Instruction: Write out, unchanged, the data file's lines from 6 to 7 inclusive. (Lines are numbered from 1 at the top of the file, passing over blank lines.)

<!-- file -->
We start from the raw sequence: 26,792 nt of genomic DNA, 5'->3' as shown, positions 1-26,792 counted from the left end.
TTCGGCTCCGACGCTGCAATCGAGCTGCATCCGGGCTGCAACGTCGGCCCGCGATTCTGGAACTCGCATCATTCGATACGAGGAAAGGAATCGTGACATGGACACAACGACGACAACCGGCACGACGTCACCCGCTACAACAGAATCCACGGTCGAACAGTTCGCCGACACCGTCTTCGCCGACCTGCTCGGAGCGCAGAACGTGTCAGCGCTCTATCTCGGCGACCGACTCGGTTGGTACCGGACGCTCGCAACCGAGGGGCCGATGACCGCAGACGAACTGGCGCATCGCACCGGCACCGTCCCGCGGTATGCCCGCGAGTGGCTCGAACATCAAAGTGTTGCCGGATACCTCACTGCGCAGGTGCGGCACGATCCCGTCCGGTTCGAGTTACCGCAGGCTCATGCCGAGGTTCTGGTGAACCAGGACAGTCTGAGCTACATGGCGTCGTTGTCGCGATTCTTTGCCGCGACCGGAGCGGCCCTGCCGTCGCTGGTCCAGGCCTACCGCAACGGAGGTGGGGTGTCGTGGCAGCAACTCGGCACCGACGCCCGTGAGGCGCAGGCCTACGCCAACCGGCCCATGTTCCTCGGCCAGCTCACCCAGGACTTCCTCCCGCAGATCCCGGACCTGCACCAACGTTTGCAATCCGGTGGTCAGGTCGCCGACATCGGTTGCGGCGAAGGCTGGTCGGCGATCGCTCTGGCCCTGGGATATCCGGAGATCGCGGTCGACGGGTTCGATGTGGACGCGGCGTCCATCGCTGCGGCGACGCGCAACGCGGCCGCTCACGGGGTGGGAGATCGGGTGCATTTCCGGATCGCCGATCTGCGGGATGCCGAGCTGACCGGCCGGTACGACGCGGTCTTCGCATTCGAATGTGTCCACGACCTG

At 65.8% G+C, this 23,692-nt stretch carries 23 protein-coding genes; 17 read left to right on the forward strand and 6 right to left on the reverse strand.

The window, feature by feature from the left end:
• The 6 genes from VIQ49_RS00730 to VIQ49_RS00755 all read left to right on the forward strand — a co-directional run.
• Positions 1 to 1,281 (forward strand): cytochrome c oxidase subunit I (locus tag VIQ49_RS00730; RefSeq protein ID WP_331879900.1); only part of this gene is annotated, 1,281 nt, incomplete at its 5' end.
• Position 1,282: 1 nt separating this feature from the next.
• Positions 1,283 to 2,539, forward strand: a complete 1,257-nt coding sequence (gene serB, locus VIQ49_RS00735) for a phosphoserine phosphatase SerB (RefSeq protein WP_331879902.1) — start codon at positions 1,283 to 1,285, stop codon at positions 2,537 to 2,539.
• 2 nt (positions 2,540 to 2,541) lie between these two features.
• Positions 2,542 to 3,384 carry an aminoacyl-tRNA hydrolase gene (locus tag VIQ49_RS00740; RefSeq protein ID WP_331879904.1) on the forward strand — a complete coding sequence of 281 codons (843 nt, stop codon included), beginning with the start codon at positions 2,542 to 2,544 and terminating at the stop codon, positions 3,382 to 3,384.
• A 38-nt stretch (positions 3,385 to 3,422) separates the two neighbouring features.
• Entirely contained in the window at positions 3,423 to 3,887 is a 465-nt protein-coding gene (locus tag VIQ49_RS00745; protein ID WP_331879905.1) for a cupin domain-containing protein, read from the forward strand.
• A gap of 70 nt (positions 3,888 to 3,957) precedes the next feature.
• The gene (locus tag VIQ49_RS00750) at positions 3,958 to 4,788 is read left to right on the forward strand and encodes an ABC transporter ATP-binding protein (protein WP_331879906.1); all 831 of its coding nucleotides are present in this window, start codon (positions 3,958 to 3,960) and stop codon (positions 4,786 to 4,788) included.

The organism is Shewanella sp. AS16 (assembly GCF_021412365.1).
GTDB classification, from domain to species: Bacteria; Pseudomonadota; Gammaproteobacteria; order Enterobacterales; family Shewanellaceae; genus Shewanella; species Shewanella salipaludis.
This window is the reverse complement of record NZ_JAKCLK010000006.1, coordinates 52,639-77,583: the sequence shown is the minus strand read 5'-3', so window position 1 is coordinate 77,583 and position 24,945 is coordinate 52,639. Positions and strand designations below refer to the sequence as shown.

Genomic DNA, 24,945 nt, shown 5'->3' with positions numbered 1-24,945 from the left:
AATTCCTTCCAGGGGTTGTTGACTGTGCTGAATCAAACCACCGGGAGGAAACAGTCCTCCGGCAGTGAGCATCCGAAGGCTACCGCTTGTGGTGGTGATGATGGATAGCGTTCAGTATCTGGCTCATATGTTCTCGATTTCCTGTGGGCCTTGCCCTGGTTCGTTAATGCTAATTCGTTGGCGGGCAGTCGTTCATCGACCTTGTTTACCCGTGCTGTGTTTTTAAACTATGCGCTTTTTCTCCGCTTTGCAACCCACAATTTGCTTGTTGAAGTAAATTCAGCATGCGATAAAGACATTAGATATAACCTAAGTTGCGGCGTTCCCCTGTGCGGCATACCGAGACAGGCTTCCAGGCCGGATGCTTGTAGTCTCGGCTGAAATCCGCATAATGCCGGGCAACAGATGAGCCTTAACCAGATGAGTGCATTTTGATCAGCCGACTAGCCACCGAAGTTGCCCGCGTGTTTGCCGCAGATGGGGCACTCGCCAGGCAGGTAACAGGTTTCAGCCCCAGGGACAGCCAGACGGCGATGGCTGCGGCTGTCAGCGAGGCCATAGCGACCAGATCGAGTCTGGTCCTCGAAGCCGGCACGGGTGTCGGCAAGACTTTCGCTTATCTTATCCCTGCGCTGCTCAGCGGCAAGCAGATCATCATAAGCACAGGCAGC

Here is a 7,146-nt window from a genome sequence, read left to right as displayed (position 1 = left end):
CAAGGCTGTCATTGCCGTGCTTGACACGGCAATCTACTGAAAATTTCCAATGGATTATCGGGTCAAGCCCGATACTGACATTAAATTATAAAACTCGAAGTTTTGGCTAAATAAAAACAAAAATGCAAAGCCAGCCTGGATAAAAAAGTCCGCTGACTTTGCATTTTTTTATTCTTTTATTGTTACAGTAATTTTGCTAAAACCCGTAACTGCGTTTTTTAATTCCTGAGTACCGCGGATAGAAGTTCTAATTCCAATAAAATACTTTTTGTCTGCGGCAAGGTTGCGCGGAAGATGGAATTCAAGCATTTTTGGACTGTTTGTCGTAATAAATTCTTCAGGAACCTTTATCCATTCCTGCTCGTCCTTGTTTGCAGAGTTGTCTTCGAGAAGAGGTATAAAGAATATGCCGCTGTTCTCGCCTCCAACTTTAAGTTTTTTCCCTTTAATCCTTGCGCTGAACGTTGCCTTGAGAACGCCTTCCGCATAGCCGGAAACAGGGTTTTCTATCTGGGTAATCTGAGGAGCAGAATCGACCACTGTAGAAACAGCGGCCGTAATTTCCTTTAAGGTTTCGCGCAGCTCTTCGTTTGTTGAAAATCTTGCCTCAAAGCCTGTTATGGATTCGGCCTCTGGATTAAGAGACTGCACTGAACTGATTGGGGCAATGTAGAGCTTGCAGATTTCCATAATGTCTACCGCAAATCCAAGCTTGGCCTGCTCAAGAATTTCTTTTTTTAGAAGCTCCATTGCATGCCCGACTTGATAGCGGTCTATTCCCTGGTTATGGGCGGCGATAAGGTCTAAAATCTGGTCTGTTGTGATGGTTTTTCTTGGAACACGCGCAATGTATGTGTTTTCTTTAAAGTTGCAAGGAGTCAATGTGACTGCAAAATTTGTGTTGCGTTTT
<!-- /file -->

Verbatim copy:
• Positions 1 to 1,281 (forward strand): cytochrome c oxidase subunit I (locus tag VIQ49_RS00730; RefSeq protein ID WP_331879900.1); only part of this gene is annotated, 1,281 nt, incomplete at its 5' end.
• Position 1,282: 1 nt separating this feature from the next.